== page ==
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Disease outbreaks affect women and men differently, and pandemics make existing inequalities for women and girls and discrimination of other marginalized groups such as persons with disabilities and those in extreme poverty, worse. This needs to be considered, given the different impacts surrounding detection and access to treatment for women and men. Women represent 70 percent of the health and social sector workforce globally and special attention should be given to how their work environment may expose them to discrimination, as well as thinking about their sexual and reproductive health and psychosocial needs as frontline health workers.
Juanjuan zhang; Maria Litvinova; Yuxia Liang (et al.)
Guanghai Wang; Yunting Zhang
Jonas F. Ludvigsson
The coronavirus disease 2019 (COVID‐19) pandemic has affected hundreds of thousands of people. Data on symptoms and prognosis in children are rare. A systematic literature review was carried out to identify papers on COVID‐19, which is caused by the severe acute respiratory syndrome coronavirus 2 (SARS‐CoV‐2), using the MEDLINE and Embase databases between January 1 and March 18, 2020.
Aurora García Morey; Roxanne Castellanos Cabrera; Jagger Alvarez Cruz (et al.)
Priscilla Idele; David Anthony; Lynne M Mofenson; Jennifer Requejo; Danzhen You; Chewe Luo; Stefan Peterson
The initial impression that paediatric SARS-CoV-2 infection is uncommon and generally mild has been replaced by a more nuanced understanding of infectious manifestations in children and adolescents across low-, middle-, and high-income countries, with recognition of a widening disease spectrum. Critical knowledge gaps, especially in low- and middle-income countries, remain that have significant public policy and programme implications. Insufficient data disaggregated by age, geography and race/ethnicity continue to hinder efforts to fully assess prevalence of infection and disease manifestations in children and adolescents and their role in transmission. Potential biologic differences in susceptibility to infection and transmissibility between children, adolescents and adults need to be assessed. Determination of mother-to-child SARS-CoV-2 transmission during pregnancy, the peripartum period, or through breastfeeding requires appropriate samples obtained with proper timing, lacking in most studies. Finally, predictors of disease progression, morbidity and mortality in children need to be determined and whether these predictors vary by geographic location and in settings where poor nutritional and health conditions and other vulnerabilities are more frequent. Countries, UN agencies, public health communities, donors and academia need to coordinate the efforts and work collectively to close the data and knowledge gaps in all countries (high-, middle- and low-income) for better evidence to guide policy and programme decision-making for children and COVID-19 disease.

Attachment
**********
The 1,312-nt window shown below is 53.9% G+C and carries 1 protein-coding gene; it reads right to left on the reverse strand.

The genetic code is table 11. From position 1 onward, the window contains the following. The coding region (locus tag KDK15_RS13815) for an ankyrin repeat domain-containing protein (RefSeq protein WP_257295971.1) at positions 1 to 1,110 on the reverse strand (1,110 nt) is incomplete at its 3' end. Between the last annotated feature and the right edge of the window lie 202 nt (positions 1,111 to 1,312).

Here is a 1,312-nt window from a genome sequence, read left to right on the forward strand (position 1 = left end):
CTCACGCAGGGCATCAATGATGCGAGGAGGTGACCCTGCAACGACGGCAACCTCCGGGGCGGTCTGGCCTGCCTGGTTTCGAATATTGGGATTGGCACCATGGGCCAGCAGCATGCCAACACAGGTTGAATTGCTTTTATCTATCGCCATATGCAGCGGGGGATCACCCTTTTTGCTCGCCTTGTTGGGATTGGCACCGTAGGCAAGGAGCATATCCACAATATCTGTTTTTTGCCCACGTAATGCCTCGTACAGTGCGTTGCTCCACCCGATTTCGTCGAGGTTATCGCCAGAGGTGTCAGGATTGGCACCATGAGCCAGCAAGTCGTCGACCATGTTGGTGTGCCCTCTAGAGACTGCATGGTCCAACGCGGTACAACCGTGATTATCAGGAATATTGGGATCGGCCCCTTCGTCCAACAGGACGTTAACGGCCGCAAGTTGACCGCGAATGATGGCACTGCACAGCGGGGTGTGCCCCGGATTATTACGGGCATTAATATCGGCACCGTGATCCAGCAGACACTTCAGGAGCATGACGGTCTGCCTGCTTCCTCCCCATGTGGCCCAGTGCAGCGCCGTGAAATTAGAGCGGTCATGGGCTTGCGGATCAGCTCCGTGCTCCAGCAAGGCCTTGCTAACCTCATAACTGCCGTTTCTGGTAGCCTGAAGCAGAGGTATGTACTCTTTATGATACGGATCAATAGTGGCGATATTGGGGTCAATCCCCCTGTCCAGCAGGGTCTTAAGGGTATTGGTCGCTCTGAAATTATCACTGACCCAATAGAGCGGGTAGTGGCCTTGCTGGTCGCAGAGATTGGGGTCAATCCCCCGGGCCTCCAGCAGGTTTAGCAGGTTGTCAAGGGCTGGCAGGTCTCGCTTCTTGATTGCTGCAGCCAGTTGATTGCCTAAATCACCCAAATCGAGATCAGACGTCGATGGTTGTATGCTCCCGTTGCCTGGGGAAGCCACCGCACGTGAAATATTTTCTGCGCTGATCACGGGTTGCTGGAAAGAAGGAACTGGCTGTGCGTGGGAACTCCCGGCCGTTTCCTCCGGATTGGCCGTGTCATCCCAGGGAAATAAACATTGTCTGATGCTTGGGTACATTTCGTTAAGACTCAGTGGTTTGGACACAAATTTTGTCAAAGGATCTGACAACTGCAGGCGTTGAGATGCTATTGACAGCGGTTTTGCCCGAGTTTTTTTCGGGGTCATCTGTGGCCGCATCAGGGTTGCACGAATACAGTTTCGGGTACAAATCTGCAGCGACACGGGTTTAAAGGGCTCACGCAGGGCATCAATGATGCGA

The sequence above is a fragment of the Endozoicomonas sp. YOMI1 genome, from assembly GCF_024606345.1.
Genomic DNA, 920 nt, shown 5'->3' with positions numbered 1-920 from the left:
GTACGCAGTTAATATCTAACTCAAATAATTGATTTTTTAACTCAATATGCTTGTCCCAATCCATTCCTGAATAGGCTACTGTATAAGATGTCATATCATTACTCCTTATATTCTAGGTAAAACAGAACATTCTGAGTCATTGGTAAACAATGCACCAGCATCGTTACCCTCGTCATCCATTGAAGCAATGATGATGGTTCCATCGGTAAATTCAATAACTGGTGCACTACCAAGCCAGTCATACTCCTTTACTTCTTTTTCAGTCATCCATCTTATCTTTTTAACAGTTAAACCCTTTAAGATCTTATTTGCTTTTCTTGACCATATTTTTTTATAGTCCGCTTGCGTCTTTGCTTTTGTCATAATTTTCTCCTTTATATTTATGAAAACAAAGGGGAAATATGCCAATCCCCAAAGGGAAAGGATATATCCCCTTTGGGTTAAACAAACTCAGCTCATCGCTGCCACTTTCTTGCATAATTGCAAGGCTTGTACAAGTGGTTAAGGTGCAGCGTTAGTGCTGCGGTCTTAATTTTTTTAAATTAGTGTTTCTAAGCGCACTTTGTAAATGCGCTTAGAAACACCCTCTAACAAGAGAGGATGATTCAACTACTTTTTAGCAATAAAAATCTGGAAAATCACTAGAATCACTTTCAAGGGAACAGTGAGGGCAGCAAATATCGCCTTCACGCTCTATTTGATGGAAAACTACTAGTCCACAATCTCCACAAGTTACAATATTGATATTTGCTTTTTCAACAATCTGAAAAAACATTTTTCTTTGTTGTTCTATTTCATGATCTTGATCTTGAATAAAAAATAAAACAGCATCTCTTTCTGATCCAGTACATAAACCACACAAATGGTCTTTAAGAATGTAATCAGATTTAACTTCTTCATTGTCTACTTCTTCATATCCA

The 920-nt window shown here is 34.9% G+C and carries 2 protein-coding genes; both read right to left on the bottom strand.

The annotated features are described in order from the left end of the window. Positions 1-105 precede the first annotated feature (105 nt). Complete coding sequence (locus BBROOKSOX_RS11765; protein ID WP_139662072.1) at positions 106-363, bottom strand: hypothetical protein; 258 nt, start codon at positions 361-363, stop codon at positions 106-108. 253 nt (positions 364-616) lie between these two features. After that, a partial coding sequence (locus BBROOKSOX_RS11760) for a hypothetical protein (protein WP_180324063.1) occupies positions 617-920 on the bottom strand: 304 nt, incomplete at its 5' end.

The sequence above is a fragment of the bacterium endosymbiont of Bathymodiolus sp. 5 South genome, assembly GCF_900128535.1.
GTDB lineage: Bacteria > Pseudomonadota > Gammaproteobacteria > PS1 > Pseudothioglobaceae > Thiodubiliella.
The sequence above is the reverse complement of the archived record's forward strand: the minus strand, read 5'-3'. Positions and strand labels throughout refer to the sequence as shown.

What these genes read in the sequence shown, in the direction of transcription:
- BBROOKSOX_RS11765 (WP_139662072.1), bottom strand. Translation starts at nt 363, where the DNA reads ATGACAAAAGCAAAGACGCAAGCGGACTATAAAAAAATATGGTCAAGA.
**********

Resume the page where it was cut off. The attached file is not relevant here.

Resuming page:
Priscilla Idele; David Anthony; Kaku Attah Damoah; Danzhen You
Contrary to the current narrative, the risks of COVID-19 disease in children and young people depend largely on where individuals live and how vulnerable they are to disease and ill health.
It is commonly accepted, at least for now, that children and young people under 20 years of age have largely been spared the direct epidemiological effects on their own health and survival of the severe acute respiratory syndrome coronavirus 2 (SARS-CoV-2), responsible for COVID-19 disease. This narrative is based predominantly on early data from the countries first affected by the virus, notably China (Wuhan province) and Italy in early 2020, and also from other high-income countries (HICs) including the United States and some European nations. This narrative has conditioned the subsequent screening and testing for SARS-CoV-2 virus in children and young people under 20, which have been notably lower than for other age cohorts in many, but not all, countries. But demographic profiles differ widely between countries, and assumptions and narratives based on evidence taken from ageing societies, typical of HICs, may not hold for more youthful and growing populations, as illustrated by the contrast between the age-cohort profiles of COVID-19 cases for Italy and Kenya. For this reason, and given that the vast majority of the world’s children and young people live in low- and middle-income countries (LMICs) and territories, we began to investigate the burden of COVID-19 cases among children and young people under 20 globally.
UNICEF Innocenti's Children and COVID-19 Library is a database collecting research from around the world on COVID-19 and its impacts on children and adolescents.
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